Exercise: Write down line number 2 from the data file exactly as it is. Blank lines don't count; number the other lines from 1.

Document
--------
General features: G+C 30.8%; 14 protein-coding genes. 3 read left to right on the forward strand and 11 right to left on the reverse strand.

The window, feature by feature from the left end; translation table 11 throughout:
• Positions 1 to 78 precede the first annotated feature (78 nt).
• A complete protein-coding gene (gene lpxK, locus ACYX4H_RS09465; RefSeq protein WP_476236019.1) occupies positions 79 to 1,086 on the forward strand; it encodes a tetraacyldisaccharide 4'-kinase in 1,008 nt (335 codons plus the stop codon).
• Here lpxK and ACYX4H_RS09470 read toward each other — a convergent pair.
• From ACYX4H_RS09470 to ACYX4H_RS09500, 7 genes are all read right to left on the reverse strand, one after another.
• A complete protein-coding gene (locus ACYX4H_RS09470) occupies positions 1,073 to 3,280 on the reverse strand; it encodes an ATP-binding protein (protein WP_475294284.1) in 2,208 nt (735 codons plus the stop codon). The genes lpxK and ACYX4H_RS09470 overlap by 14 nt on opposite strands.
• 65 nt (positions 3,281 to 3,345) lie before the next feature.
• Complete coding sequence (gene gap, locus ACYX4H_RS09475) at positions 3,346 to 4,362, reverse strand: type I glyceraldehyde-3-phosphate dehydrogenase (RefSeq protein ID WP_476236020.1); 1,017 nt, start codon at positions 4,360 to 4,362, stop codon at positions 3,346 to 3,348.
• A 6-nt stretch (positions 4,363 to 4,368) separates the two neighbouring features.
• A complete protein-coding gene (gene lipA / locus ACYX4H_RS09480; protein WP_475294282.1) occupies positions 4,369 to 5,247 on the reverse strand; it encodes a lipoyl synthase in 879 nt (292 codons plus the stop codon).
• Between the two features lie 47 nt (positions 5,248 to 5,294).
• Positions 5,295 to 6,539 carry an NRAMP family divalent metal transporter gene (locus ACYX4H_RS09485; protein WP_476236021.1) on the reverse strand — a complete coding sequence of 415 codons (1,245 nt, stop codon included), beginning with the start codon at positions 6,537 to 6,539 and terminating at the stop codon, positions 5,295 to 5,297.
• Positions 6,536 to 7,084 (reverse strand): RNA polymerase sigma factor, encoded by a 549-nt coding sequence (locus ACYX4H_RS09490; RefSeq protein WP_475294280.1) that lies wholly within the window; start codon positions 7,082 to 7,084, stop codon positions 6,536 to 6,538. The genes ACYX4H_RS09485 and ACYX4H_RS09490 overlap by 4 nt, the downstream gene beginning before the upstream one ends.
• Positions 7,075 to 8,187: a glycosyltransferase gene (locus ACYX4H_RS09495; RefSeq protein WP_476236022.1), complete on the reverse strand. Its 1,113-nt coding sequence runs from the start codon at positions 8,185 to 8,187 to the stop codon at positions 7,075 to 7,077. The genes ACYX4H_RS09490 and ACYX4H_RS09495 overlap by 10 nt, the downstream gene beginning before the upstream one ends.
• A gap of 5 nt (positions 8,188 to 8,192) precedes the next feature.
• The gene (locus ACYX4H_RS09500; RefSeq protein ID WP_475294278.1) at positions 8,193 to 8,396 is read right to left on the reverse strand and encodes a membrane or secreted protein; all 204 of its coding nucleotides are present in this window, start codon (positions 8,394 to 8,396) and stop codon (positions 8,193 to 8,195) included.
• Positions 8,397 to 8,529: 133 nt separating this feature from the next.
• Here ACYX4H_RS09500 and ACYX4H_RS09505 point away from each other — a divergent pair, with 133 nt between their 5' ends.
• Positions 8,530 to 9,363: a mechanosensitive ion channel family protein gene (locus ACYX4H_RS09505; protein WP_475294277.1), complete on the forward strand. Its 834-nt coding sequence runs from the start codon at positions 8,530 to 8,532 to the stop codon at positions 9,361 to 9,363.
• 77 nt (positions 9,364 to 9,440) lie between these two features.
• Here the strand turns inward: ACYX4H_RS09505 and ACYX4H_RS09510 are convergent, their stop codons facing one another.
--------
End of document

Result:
The window, feature by feature from the left end; translation table 11 throughout: